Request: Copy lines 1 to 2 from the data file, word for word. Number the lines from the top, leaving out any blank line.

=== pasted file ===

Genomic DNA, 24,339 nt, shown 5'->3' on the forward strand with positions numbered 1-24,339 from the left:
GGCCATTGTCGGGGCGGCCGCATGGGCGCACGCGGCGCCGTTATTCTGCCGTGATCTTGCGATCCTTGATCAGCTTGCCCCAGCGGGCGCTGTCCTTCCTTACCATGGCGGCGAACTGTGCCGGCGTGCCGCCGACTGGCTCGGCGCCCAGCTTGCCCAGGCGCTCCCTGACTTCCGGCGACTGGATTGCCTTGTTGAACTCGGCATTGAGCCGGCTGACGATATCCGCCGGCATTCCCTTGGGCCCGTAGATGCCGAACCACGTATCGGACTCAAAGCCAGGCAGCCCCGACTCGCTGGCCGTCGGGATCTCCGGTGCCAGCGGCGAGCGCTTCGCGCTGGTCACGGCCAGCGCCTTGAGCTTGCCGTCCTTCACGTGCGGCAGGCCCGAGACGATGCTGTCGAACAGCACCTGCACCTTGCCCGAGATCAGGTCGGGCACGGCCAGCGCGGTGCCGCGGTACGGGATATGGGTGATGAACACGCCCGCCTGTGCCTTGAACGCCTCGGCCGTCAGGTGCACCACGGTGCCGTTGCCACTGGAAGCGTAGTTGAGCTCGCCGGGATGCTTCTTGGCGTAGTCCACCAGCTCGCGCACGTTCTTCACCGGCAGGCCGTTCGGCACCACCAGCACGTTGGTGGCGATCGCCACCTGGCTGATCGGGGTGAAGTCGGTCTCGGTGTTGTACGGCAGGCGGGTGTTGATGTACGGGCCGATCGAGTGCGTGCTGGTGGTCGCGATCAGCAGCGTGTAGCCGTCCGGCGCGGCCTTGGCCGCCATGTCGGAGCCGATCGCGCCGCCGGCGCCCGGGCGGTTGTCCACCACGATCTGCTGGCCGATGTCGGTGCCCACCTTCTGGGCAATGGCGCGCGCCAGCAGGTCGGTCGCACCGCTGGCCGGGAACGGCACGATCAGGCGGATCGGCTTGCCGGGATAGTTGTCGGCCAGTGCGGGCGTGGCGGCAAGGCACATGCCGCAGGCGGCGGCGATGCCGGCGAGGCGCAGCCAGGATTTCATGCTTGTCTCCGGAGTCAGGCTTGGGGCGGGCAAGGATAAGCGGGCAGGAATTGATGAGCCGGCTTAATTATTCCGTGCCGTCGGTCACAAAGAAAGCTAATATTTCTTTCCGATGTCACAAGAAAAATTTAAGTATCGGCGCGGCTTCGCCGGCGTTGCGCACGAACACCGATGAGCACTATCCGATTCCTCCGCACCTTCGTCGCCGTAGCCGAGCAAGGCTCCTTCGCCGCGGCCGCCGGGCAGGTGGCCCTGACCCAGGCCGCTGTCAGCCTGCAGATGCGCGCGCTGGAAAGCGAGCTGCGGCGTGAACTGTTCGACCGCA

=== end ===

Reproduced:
Genomic DNA, 24,339 nt, shown 5'->3' on the forward strand with positions numbered 1-24,339 from the left:
GGCCATTGTCGGGGCGGCCGCATGGGCGCACGCGGCGCCGTTATTCTGCCGTGATCTTGCGATCCTTGATCAGCTTGCCCCAGCGGGCGCTGTCCTTCCTTACCATGGCGGCGAACTGTGCCGGCGTGCCGCCGACTGGCTCGGCGCCCAGCTTGCCCAGGCGCTCCCTGACTTCCGGCGACTGGATTGCCTTGTTGAACTCGGCATTGAGCCGGCTGACGATATCCGCCGGCATTCCCTTGGGCCCGTAGATGCCGAACCACGTATCGGACTCAAAGCCAGGCAGCCCCGACTCGCTGGCCGTCGGGATCTCCGGTGCCAGCGGCGAGCGCTTCGCGCTGGTCACGGCCAGCGCCTTGAGCTTGCCGTCCTTCACGTGCGGCAGGCCCGAGACGATGCTGTCGAACAGCACCTGCACCTTGCCCGAGATCAGGTCGGGCACGGCCAGCGCGGTGCCGCGGTACGGGATATGGGTGATGAACACGCCCGCCTGTGCCTTGAACGCCTCGGCCGTCAGGTGCACCACGGTGCCGTTGCCACTGGAAGCGTAGTTGAGCTCGCCGGGATGCTTCTTGGCGTAGTCCACCAGCTCGCGCACGTTCTTCACCGGCAGGCCGTTCGGCACCACCAGCACGTTGGTGGCGATCGCCACCTGGCTGATCGGGGTGAAGTCGGTCTCGGTGTTGTACGGCAGGCGGGTGTTGATGTACGGGCCGATCGAGTGCGTGCTGGTGGTCGCGATCAGCAGCGTGTAGCCGTCCGGCGCGGCCTTGGCCGCCATGTCGGAGCCGATCGCGCCGCCGGCGCCCGGGCGGTTGTCCACCACGATCTGCTGGCCGATGTCGGTGCCCACCTTCTGGGCAATGGCGCGCGCCAGCAGGTCGGTCGCACCGCTGGCCGGGAACGGCACGATCAGGCGGATCGGCTTGCCGGGATAGTTGTCGGCCAGTGCGGGCGTGGCGGCAAGGCACATGCCGCAGGCGGCGGCGATGCCGGCGAGGCGCAGCCAGGATTTCATGCTTGTCTCCGGAGTCAGGCTTGGGGCGGGCAAGGATAAGCGGGCAGGAATTGATGAGCCGGCTTAATTATTCCGTGCCGTCGGTCACAAAGAAAGCTAATATTTCTTTCCGATGTCACAAGAAAAATTTAAGTATCGGCGCGGCTTCGCCGGCGTTGCGCACGAACACCGATGAGCACTATCCGATTCCTCCGCACCTTCGTCGCCGTAGCCGAGCAAGGCTCCTTCGCCGCGGCCGCCGGGCAGGTGGCCCTGACCCAGGCCGCTGTCAGCCTGCAGATGCGCGCGCTGGAAAGCGAGCTGCGGCGTGAACTGTTCGACCGCA